I was shooting with my 24 MP full frame standing on the top of (very) small ridge, that position gave me an acceptable composition. I was shoot some trees in full autumn shroud and it was a bit dark. It was also windy, so I wanted to be able to use a bit shorter shutter time. First I made some shots with the 24 MP full frame I had a Sony Alpha 900. With that camera I used a Sony Alpha 70-300/4.5-5.6 lens. The Alpha 900 lacks live view, so I felt a need to stop down a bit for accurate focus. I raised ISO a tiny bit, but the A900 is not that good at high ISO.

Next, I felt that I could use the Sony SLT 55 I also had. I bought that camera mostly for it having live view. It had 16 MP on APS-C. The sensor on the SLT 55 is a bit newer so I could use a bit higher ISO. Also, the crop frame allowed me to use the Sony 24-70/2.8 which is very good on the APS-C crop. So, LV, better sensor and better lens gave a significant advantage for the 16 MP sensor.

So, I made an A2 print from both. Not a lot of difference between the prints. Visible pixel peeping with the naked eye? Nay, not really. Looking with a loupe? Yes I think so.

As predicted, the 16 MP image had less motion blur, so it made it to the wall.

Another example:

When I got into medium format I had 39 MP on 49x37 mm. I have made a few comparison prints, still at A2, and I don't think I could observe any difference in image quality between 24 MP APS-C and the 39 MP MFD with the naked eyed. Using a loupe it was very obvious.

A final example:

I was bitching about LR producing some zipper artefacts on one of my A7rII images. One of the printing experts here at LuLa, Mark D Segal, checked out my files and agreed on my findings, but noted that he doubted it was visible in print. He made a large print from a small crop, corresonding to 29.5" x 44.2". He could not see the zipper artefacts with the naked eye, but has observed them with a 10X loupe.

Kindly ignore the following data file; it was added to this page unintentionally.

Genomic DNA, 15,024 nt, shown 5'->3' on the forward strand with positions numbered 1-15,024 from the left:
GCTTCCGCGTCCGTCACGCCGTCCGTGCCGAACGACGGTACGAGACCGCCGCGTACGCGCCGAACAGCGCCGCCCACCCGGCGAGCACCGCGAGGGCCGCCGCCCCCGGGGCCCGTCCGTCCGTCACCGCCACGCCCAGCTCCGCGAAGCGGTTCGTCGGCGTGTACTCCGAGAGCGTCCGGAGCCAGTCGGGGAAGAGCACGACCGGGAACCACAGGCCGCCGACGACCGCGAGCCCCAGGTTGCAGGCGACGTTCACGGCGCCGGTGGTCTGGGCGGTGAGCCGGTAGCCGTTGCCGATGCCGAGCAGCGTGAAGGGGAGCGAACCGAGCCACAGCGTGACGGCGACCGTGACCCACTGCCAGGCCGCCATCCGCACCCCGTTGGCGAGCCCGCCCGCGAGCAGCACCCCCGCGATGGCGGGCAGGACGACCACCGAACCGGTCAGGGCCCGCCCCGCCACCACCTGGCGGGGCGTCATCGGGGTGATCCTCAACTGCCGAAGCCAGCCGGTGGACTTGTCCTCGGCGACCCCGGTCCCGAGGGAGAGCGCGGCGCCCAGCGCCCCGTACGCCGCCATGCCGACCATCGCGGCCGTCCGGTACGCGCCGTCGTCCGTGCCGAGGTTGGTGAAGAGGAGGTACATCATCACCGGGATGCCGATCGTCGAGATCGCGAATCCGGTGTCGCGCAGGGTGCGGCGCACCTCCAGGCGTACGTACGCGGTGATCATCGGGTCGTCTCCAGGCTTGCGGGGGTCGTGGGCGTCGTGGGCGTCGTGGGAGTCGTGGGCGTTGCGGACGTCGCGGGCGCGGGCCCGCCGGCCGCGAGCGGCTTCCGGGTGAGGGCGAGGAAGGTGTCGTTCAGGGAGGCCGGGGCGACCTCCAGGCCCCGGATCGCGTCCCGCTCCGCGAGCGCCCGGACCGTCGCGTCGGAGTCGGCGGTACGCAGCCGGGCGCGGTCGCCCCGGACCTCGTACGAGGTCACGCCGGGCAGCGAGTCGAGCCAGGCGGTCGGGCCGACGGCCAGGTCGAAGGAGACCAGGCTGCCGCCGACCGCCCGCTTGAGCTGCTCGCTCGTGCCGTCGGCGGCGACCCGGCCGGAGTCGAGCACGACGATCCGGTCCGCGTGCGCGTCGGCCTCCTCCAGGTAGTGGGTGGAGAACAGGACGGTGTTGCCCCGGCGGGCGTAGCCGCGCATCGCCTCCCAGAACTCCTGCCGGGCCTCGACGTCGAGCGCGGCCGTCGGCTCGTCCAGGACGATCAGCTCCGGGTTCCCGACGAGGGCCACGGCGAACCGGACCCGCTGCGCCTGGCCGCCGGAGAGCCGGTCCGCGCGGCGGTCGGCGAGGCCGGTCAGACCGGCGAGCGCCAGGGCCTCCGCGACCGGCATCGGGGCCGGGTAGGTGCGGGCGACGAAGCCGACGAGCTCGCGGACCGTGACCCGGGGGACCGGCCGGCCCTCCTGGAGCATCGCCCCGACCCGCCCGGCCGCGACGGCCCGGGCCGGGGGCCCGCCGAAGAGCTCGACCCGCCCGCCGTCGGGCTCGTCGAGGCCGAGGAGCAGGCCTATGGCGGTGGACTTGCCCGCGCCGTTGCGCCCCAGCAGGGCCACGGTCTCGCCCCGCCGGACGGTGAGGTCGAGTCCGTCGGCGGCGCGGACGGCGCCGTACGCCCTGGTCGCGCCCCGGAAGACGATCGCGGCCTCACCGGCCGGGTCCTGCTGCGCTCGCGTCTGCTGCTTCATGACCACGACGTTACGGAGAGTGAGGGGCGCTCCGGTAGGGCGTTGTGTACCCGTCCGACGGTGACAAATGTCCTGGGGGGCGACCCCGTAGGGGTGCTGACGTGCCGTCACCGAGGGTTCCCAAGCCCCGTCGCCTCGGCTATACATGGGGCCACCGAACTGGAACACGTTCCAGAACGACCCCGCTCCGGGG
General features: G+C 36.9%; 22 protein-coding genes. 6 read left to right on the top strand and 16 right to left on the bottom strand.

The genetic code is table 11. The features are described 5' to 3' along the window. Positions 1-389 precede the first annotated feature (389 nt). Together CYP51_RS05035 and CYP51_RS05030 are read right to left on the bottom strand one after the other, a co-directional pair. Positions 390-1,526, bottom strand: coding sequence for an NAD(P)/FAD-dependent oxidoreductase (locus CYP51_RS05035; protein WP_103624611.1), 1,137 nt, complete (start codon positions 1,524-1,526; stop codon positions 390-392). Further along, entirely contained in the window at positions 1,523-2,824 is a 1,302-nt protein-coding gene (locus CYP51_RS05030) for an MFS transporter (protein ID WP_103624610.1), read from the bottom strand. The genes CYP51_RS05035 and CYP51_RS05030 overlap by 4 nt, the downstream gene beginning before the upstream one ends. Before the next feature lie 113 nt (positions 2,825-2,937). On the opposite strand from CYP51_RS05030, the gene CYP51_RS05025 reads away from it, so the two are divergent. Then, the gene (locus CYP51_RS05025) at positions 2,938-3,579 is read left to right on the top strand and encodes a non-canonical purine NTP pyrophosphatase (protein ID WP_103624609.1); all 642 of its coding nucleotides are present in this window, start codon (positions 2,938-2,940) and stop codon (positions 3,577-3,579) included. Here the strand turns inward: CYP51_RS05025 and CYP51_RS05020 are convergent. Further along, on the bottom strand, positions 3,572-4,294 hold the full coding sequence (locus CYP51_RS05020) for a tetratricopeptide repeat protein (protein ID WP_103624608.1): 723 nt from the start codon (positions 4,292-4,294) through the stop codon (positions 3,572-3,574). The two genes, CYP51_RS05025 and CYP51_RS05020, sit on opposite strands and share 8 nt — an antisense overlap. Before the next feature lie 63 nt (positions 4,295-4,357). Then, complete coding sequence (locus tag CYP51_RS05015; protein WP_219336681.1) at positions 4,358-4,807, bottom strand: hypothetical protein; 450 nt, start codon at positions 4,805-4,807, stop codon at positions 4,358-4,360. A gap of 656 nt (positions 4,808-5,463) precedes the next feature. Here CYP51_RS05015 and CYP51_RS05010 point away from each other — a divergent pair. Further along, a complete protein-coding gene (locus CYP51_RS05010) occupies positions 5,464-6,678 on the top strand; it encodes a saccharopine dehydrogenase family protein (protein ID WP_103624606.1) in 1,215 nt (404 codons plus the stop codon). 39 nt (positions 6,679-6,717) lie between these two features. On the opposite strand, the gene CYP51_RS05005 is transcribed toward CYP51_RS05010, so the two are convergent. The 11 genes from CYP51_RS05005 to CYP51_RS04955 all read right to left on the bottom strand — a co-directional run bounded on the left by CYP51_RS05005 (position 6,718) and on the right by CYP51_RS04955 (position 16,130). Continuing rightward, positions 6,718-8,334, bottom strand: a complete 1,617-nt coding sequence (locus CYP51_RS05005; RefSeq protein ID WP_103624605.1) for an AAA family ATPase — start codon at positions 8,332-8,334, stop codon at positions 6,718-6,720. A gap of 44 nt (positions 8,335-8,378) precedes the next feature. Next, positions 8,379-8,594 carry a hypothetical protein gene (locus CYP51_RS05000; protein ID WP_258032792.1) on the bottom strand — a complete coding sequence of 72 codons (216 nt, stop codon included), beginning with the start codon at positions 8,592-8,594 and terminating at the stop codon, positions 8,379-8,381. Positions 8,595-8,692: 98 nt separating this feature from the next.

Impressed by Mark's comments I made an even larger print corresponding to 38" x 48". Looking at short distance with out glasses I could see the jagginess (I am short sighted) but I could not see them with corrective glasses at short distance. Looking at 50 cm with correcting glasses I could not observe them.

So, human eyesight is a factor.

At 50 cm (20") viewing distance 20/20 vision corresponds to 180 PPI and I think that 50 cm is quite a close viewing distance for a large print. Many folks have better eyesight than 20/20, of course.

But, I would say that if you have 180 PPI and process decently well you will end up with a good print.

Best regards
Erik




Hi Erik,

Let's be more precise here. There are 3 main aspects of the 'quality' of a print; image quality, paper quality, and ink quality.

Image quality involves many factors, including eye-catching illumination of the subject, clean shadows which the eye would have seen in the real scene, interesting, pleasing or eye-catching composition, interesting color combinations, and realistic detail visible from a relatively close distance, depending on the size of the print.

If the image quality is deficient in any one of those factors, then disappointment can result, depending again on the style and nature of the image. Certain types of images simply don't require eye-catching resolution, such as a misty scene of distant hills. Some images don't benefit from clean and detailed shadows when the detail in the shadows is distracting or irrelevant. Sometimes dark, or even black shadows are preferable.

From my own personal experience and testing, I have found that at least a 50% increase in pixel count is required to get a worthwhile or noticeable increase in resolution, using the same lenses with the same format.